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I have my $AWS_ACCESS_KEY_ID and $AWS_SECRET_ACCESS_KEY environment variables set properly, and I run this code:

import boto
conn = boto.connect_s3()

and get this error:

boto.exception.NoAuthHandlerFound: No handler was ready to authenticate. 1 handlers were checked. ['HmacAuthV1Handler']

What's happening? I don't know where to start debugging.

It seems boto isn't taking the values from my environment variables. If I pass in the key id and secret key as arguments to the connection constructor, this works fine.

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6 Answers 6

up vote 21 down vote accepted

Boto will take your credentials from the environment variables. I've tested this with V2.0b3 and it works fine. It will give precedence to credentials specified explicitly in the constructor, but it will pick up credentials from the environment variables too.

The simplest way to do this is to put your credentials into a text file, and specify the location of that file in the environment.

For example (on Windows: I expect it will work just the same on Linux but I have not personally tried that)

Create a file called "mycred.txt" and put it into C:\temp This file contains two lines:

AWSAccessKeyId=<your access id>
AWSSecretKey=<your secret key>

Define the environment variable AWS_CREDENTIAL_FILE to point at C:\temp\mycred.txt

C:\>SET AWS_CREDENTIAL_FILE=C:\temp\mycred.txt

Now your code fragment above:

import boto
conn = boto.connect_s3()

will work fine.

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Believe that you should also be able to supply kwargs on the connect verbs, for example: boto.cloudformation.connect_to_region( myregion, aws_access_key_id=xxxx, aws_secret_access_key=yyyy) –  jarmod Mar 17 '13 at 1:30

I'm a newbie to both python and boto but was able to reproduce your error (or at least the last line of your error.)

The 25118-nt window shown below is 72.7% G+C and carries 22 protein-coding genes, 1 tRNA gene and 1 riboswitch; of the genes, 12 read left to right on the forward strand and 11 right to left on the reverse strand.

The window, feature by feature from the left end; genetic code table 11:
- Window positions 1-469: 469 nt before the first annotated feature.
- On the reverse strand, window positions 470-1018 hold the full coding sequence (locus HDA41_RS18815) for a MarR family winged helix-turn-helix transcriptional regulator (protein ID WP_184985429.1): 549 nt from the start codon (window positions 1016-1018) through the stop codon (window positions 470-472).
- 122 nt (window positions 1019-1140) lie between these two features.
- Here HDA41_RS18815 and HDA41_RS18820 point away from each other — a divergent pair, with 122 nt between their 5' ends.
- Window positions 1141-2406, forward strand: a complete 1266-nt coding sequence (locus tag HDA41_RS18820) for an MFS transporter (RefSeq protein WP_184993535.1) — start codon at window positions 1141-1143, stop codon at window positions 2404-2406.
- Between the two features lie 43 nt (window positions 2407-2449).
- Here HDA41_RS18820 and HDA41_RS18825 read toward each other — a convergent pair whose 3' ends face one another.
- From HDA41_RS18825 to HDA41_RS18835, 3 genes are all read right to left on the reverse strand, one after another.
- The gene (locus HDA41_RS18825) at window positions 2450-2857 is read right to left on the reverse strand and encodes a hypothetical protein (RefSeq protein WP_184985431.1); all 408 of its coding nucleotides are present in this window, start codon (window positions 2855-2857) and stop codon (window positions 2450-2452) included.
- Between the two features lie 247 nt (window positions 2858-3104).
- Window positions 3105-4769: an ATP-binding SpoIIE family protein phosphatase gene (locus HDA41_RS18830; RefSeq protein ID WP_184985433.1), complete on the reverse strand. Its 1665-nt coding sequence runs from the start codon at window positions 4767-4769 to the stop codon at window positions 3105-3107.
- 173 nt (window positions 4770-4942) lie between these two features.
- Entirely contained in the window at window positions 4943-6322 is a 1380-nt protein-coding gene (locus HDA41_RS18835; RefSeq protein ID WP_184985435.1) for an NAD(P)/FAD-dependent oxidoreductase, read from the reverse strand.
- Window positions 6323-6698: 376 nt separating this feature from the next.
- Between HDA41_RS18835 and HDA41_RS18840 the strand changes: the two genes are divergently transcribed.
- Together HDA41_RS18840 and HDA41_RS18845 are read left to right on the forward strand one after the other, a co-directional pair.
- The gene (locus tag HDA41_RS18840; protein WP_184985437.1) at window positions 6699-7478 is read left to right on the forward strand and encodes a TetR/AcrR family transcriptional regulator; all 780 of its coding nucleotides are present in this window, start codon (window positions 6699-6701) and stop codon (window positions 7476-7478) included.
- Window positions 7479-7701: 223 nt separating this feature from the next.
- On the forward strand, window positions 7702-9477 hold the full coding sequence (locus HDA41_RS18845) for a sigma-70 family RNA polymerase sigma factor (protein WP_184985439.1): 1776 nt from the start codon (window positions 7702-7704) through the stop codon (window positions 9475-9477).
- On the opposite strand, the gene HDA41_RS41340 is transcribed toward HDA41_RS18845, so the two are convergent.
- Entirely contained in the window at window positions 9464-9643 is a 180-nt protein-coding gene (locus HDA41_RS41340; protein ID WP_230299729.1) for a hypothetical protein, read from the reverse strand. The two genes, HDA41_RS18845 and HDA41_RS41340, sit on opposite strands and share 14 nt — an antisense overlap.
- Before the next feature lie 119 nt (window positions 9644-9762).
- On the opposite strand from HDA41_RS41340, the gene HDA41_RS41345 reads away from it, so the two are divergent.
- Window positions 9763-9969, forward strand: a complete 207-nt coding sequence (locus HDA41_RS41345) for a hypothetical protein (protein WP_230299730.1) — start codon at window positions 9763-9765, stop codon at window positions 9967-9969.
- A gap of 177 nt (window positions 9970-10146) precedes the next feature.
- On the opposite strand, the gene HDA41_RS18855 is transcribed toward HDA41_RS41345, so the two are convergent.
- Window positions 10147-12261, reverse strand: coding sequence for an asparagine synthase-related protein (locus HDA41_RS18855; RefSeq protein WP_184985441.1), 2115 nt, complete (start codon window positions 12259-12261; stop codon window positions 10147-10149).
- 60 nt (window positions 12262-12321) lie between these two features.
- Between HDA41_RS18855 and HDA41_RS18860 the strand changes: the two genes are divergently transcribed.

You are most likely failing to export your variables in bash. if you just define then, they're only valid in the current shell, export them and python inherits the value. Thus:


will not work unless you also add:


Or you can do it all on the same line:


Likewise for the other value. You can also put this in your .bashrc (assuming bash is your shell and assuming you remember to export)

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You can now set these as arguments in the connect function call.


Just thought I'd add that incase anyone else searched like I did.

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See latest boto s3 introduction:

from boto.s3.connection import S3Connection
conn = S3Connection('<aws access key>', '<aws secret key>')
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It is better not to include credentials explicitly in your code. You might forget that you have it there and check it into a public repository or even giving other people of your organization access to your credentials. –  Guy Sep 7 '14 at 11:39


When it seems they should be set as AWSAccessKeyId & AWSSecretKey.

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The versions with underscores are correct. boto.s3.amazonaws.com/s3_tut.html code.google.com/p/boto/wiki/BotoConfig –  Jody Dec 6 '11 at 20:08

i found my answer here.

On Unix: first setup aws config:

#vim ~/.aws/config
region = Tokyo
aws_access_key_id = xxxxxxxxxxxxxxxx
aws_secret_access_key = xxxxxxxxxxxxxxxxx

And set environment variables

export AWS_ACCESS_KEY_ID="aws_access_key_id"
export AWS_SECRET_ACCESS_KEY="aws_secret_access_key"
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